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The Day After Tomorrow
Dennis Quaid, Jake Gyllenhaal, Ian Holm, Emmy Rossum, Sela Ward
Story by Roland Emmerich, Screenplay by Roland Emmerich and Jeffrey Nachmanoff
20th Century Fox
by Michael Sheridan
The traditional elements of all disaster films consist of two parts action,
two parts effects and varying parts of cheesiness. The Day After Tomorrow
features all of these things, with a bit pocket option philippines of preachy environmentalism to spice
things up a bit.
Decades of polluting the environment catches up to the human race when the
next great ice age is triggered by changing weather patterns. As a result, three
massive snow storms develop in the North Pole and grow bigger and bigger as
they make their way towards the equator. Raining massive hail stones and dropping
several dozen feet of snow on the ground, the entire climate of the planet begins
Scientist Jack Hall (Dennis Quaid) repeatedly attempts to warn the Vice President
of the United States that things are going to get worse, but he is repeatedly
ignored. As New York suffers a massive flood Ė followed by a deep freeze
Ė Hall learns that his son, Sam (Jake Gyllenhaal) is trapped in the city
that never sleeps. He then decides to fight the freezing temperatures and journey
to NYC from Washington, D.C. to retrieve his son, who holds up in the New York
Public Library with a few friends.
Of course, there are a few subplots, such as a love story featuring Sam and
the girl he longs for (Emmy Rossum), but for the most part this film basically
consists of one action/disaster scene after another.
For me, the most disturbing portion of the film is the flooding of New York
City. Not just because I live in that great city, but because it mirrored a
nightmare Iíve had on several occasions. Watching the massive, ten to
fifteen story wave move between buildings and fill the streets made me sit a
little straighter in my seat. The effects pocketoption.com.ph/demo are really outstanding, as cars are
swept away by the rushing water.
Quaid does a great job as the over-the-top heroic scientist, and Gyllenhaal
is fine as his jilted son. But, these kinds of films are not about the performances.
Itís about the effects. There is no character development to get in the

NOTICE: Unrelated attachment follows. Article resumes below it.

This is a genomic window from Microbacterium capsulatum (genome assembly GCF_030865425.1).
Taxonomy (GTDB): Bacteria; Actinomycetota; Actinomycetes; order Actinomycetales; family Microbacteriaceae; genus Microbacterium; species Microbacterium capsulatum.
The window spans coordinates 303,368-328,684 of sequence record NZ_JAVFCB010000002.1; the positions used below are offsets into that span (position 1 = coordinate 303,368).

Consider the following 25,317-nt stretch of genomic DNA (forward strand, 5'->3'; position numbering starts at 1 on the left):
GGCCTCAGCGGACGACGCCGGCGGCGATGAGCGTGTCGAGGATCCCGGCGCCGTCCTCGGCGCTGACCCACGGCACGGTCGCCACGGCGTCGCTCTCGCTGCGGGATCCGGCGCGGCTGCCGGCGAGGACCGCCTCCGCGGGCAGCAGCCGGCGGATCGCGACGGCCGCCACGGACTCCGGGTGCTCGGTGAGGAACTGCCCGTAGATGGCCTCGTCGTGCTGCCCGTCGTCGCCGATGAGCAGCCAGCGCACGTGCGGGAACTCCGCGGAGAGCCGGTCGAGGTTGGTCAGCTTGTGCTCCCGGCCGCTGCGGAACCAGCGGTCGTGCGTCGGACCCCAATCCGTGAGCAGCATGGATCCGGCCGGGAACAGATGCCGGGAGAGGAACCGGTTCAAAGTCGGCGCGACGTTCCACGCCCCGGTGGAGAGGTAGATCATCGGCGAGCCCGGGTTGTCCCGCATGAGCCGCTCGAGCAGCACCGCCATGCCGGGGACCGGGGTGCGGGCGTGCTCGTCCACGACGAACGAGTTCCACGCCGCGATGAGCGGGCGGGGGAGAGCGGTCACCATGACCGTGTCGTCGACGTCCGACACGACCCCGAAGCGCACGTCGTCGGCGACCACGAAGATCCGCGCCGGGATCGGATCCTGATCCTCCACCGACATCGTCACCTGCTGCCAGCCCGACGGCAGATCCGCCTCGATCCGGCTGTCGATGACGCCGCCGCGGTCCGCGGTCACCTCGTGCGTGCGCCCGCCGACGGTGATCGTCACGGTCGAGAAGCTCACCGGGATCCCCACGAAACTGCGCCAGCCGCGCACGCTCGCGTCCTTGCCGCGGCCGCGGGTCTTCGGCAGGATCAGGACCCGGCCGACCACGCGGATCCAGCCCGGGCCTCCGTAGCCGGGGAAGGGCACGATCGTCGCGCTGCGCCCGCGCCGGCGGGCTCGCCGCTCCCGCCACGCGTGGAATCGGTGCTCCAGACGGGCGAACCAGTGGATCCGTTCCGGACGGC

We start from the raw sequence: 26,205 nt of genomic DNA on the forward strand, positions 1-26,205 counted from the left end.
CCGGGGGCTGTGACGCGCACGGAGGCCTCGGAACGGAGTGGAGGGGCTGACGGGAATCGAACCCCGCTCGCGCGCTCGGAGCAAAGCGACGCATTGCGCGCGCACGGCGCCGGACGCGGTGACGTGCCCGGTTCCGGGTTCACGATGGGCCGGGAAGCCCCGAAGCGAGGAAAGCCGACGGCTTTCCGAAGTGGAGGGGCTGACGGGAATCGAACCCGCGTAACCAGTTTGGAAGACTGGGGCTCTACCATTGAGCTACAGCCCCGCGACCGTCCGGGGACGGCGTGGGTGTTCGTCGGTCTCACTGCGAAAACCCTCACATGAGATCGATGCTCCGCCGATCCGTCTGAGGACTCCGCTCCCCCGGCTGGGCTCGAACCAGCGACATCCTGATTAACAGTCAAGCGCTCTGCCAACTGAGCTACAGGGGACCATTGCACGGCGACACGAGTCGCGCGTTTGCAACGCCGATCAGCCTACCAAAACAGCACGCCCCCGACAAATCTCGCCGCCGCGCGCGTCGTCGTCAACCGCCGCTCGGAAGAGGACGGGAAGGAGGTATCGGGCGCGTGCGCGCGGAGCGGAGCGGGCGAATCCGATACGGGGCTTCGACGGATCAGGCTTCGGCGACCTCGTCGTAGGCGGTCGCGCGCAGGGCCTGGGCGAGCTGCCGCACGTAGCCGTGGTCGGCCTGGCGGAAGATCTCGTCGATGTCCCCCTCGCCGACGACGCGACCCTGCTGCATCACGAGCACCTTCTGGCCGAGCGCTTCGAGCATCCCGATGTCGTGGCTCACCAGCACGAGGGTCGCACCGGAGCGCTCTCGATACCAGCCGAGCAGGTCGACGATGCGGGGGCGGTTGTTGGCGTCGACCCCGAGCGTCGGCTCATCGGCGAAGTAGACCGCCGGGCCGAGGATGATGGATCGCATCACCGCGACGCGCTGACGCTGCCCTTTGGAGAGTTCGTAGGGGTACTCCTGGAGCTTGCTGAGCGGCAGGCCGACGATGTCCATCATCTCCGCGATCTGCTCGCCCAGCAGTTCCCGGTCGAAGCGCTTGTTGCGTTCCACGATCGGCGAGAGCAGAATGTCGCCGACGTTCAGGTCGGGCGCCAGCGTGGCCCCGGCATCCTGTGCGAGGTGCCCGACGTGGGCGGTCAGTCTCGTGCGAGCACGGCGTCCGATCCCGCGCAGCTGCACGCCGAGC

way of the pseudo science and environmentalism.
Itís just a good old fashioned popcorn movie.
The only real issue I had with the effects was when Quaid and his companion
pass the snowed in Statue of Liberty. Now, Iíve never actually been to
the statue, but the size ratio between the people and the statue itself seemed
completely off. The statue is made out to be much smaller than it actually is,
at least thatís the way it looked.
Roland Emmerich has offered up yet another slam-bam disaster flick that is
all about the disaster and very little about the characters. He clearly has
a thing for making scientists his chief heroes, who are always these larger
than life types who are perfect in almost every sense: smart, handsome and daring.
Yet, at the same time, they always put their work before their life.
Day, Jeff Goldblumís character let his work interfere with his
marriage. In Stargate,
itís James Spader who is the single-minded geek who dedicates himself
to his work with no interest in having a real life. Godzilla
plays differently on this trend, but has the same result. Matthew Brodrick is
the dedicated scientist, but the woman he loves leaves him in favor of her career,
instead of him leaving her for the same reason.
Lastly, the movie also delivers a rather transparent punchline on the Bush
administration. The Vice President clearly looks like pocketoption.com.ph our real VP, Dick Cheney.
Also, be on the look out for one particular moment between the movieís
Vice President and the President. The audience laughed for almost a full minute,
but I donít want to reveal it here. Itís a precious moment that
you could almost see happening between Bush and Cheney.
Donít worry so much about the science of The Day After Tomorrow.
Whether or not it could really happen, itís still fun to watch.